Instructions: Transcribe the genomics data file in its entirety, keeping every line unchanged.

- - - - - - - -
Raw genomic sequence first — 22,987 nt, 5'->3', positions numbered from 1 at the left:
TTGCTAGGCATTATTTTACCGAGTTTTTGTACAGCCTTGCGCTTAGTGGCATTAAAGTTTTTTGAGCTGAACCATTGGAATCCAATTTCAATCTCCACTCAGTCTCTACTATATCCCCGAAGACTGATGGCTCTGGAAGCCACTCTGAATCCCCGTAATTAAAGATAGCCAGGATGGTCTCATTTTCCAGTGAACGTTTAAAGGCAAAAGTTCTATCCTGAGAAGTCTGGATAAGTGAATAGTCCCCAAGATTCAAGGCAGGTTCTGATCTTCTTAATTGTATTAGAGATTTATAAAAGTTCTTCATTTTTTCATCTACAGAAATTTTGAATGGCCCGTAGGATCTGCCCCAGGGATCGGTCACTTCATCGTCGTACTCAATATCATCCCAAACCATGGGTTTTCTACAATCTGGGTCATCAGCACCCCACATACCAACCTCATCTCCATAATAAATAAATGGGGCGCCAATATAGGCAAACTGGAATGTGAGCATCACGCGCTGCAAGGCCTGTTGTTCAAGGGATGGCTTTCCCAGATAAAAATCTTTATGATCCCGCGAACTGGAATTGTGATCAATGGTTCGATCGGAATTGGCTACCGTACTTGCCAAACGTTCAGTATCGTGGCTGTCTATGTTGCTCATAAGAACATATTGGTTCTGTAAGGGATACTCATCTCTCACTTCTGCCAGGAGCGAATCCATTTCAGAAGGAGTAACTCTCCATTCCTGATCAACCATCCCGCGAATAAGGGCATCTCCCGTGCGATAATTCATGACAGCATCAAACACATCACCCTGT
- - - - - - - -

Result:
Raw genomic sequence first — 22,987 nt, 5'->3', positions numbered from 1 at the left:
TTGCTAGGCATTATTTTACCGAGTTTTTGTACAGCCTTGCGCTTAGTGGCATTAAAGTTTTTTGAGCTGAACCATTGGAATCCAATTTCAATCTCCACTCAGTCTCTACTATATCCCCGAAGACTGATGGCTCTGGAAGCCACTCTGAATCCCCGTAATTAAAGATAGCCAGGATGGTCTCATTTTCCAGTGAACGTTTAAAGGCAAAAGTTCTATCCTGAGAAGTCTGGATAAGTGAATAGTCCCCAAGATTCAAGGCAGGTTCTGATCTTCTTAATTGTATTAGAGATTTATAAAAGTTCTTCATTTTTTCATCTACAGAAATTTTGAATGGCCCGTAGGATCTGCCCCAGGGATCGGTCACTTCATCGTCGTACTCAATATCATCCCAAACCATGGGTTTTCTACAATCTGGGTCATCAGCACCCCACATACCAACCTCATCTCCATAATAAATAAATGGGGCGCCAATATAGGCAAACTGGAATGTGAGCATCACGCGCTGCAAGGCCTGTTGTTCAAGGGATGGCTTTCCCAGATAAAAATCTTTATGATCCCGCGAACTGGAATTGTGATCAATGGTTCGATCGGAATTGGCTACCGTACTTGCCAAACGTTCAGTATCGTGGCTGTCTATGTTGCTCATAAGAACATATTGGTTCTGTAAGGGATACTCATCTCTCACTTCTGCCAGGAGCGAATCCATTTCAGAAGGAGTAACTCTCCATTCCTGATCAACCATCCCGCGAATAAGGGCATCTCCCGTGCGATAATTCATGACAGCATCAAACACATCACCCTGT